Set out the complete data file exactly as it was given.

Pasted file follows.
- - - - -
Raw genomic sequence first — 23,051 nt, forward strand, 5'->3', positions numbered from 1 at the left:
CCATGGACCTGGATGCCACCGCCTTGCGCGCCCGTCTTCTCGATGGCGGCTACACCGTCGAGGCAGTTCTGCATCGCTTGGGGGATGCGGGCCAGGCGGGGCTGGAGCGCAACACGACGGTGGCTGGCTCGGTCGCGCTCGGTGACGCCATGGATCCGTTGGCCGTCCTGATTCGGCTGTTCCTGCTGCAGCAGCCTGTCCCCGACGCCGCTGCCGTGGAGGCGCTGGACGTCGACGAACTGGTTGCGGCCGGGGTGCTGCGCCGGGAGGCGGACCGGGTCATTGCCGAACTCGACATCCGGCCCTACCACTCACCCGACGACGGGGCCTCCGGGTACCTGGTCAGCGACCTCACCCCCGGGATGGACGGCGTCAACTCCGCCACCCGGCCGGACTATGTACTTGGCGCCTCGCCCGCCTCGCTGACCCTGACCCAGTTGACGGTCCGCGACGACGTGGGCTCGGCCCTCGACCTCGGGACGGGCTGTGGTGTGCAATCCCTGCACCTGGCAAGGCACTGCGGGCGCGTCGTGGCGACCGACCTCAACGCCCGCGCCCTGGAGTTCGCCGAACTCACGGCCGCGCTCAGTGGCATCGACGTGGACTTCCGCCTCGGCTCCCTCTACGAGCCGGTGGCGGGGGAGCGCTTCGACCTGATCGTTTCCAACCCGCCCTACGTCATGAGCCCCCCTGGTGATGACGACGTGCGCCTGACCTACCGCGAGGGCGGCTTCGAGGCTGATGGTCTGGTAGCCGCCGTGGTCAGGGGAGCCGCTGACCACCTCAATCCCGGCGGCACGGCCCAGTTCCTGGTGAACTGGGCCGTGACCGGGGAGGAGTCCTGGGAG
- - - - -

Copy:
Raw genomic sequence first — 23,051 nt, forward strand, 5'->3', positions numbered from 1 at the left:
CCATGGACCTGGATGCCACCGCCTTGCGCGCCCGTCTTCTCGATGGCGGCTACACCGTCGAGGCAGTTCTGCATCGCTTGGGGGATGCGGGCCAGGCGGGGCTGGAGCGCAACACGACGGTGGCTGGCTCGGTCGCGCTCGGTGACGCCATGGATCCGTTGGCCGTCCTGATTCGGCTGTTCCTGCTGCAGCAGCCTGTCCCCGACGCCGCTGCCGTGGAGGCGCTGGACGTCGACGAACTGGTTGCGGCCGGGGTGCTGCGCCGGGAGGCGGACCGGGTCATTGCCGAACTCGACATCCGGCCCTACCACTCACCCGACGACGGGGCCTCCGGGTACCTGGTCAGCGACCTCACCCCCGGGATGGACGGCGTCAACTCCGCCACCCGGCCGGACTATGTACTTGGCGCCTCGCCCGCCTCGCTGACCCTGACCCAGTTGACGGTCCGCGACGACGTGGGCTCGGCCCTCGACCTCGGGACGGGCTGTGGTGTGCAATCCCTGCACCTGGCAAGGCACTGCGGGCGCGTCGTGGCGACCGACCTCAACGCCCGCGCCCTGGAGTTCGCCGAACTCACGGCCGCGCTCAGTGGCATCGACGTGGACTTCCGCCTCGGCTCCCTCTACGAGCCGGTGGCGGGGGAGCGCTTCGACCTGATCGTTTCCAACCCGCCCTACGTCATGAGCCCCCCTGGTGATGACGACGTGCGCCTGACCTACCGCGAGGGCGGCTTCGAGGCTGATGGTCTGGTAGCCGCCGTGGTCAGGGGAGCCGCTGACCACCTCAATCCCGGCGGCACGGCCCAGTTCCTGGTGAACTGGGCCGTGACCGGGGAGGAGTCCTGGGAG